Emo Adams released the single Lean on Me, orginally recorded by Bill Withers, on 26 July to uplift citizens over the pandemic.
The South African singer and actor is known for hosting the SABC2 game show Noot vir Noot, starring in the SABC2 series Malan and Kie as well as his collaborative productions with Taliep Petersen and David Kramer.
He also hosts the television show Maak My Famous which scouts for talent and unearths some of the country’s greatest untrained talent.
Some of the “talents” who perform on or contribute to Lean on Me however are surprising as they range from fields as diverse as rugby to rap, comedy to cricket, books to hard rock and more.
Adams said the idea started when he went onto a production break from hosting Maak My Famous.
It was during that time American singer-songwriter Bill Withers – who had originally released the song Lean on Me in 1972 – died.
Withers’ death ignited something in Adams.
“The more I explored the melody the more I realised that this is a song I would like to redo with a South African connotation,” he said.
Adams reached out to Charlton Daniels, the musical director of Maak My Famous, to discuss the idea.
At the time, he had a list of 10 artists he planned to work with – little did he know it would later grow to 80!
For the song and music video, Adams planned on going beyond the norm in order to create a bigger impact.
“I got sports stars, influencers, radio DJs, writers, singers, dancers, actors and the list goes on, because I wanted to make sure that this song, or the message, is heard in every possible circle,” he said.
As there was limited to no access to a studio during lockdown, Adams said the artists sent 99% of the content, from audio to visuals, via WhatsApp.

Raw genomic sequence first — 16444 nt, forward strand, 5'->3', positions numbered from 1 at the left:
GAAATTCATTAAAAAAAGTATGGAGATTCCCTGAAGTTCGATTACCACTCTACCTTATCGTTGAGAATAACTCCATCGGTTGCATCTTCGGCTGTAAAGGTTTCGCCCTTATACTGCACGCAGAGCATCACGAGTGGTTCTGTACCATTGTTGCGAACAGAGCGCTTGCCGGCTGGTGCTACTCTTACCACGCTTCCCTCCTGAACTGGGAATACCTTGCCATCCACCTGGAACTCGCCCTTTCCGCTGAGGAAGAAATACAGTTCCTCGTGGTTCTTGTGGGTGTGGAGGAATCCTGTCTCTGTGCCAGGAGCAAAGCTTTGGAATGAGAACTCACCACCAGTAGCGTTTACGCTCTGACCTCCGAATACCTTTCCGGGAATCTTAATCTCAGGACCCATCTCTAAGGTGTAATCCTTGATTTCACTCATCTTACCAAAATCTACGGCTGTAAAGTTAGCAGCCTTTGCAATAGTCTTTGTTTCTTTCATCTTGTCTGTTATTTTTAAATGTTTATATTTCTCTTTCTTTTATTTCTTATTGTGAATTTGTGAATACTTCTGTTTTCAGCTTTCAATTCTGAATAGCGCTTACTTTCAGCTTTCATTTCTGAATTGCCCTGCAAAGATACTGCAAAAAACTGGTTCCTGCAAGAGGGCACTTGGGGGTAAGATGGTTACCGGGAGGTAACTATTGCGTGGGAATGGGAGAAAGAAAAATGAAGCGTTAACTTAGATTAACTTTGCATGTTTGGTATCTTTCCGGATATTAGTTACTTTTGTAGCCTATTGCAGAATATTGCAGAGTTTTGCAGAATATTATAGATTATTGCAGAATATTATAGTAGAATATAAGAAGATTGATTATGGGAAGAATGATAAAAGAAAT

“Between myself and the producer there was probably more than 100 voice notes and I think 64 versions of this song,” Adams said.
In addition, lockdown allowed them to equip other artists and talents to “become their own directors and audio engineers”.
Looking back on the writing process, he said rappers Shadow, Katlego Maboe and Early B had taken between 24 to 72 hours to conceptualise and write their individual verses.
“What made this amazing was the fact that no one knew what the other one was saying at any given time and somehow it all worked out really well!”
He said pharmaceutical company Cipla South Africa heard about his initiative and felt that it was in line with their ethos surrounding mental health awareness, especially during the COVID-19 pandemic.
“What I loved about it was that even if this song loses its ‘oomph’ on radio stations, it will still be relevant for mental health awareness,” added Adams.
The song does not only speak to the current coronavirus pandemic and those who serve on the front line, but also questions: “What about the people in the communities?”
It tries to be inclusive and on the YouTube video of the song various South African actors use sign language in the video.
Sporting figures like rugby star Bryan Habana, cricketer JP Duminy and more hold up messages of hope.
After acknowledging everyone who made the song possible free of charge, Adams spoke about its inclusivity.
“That is the whole point about the diversity of the song, different people take away what they need. That is when you know you’re writing something good.”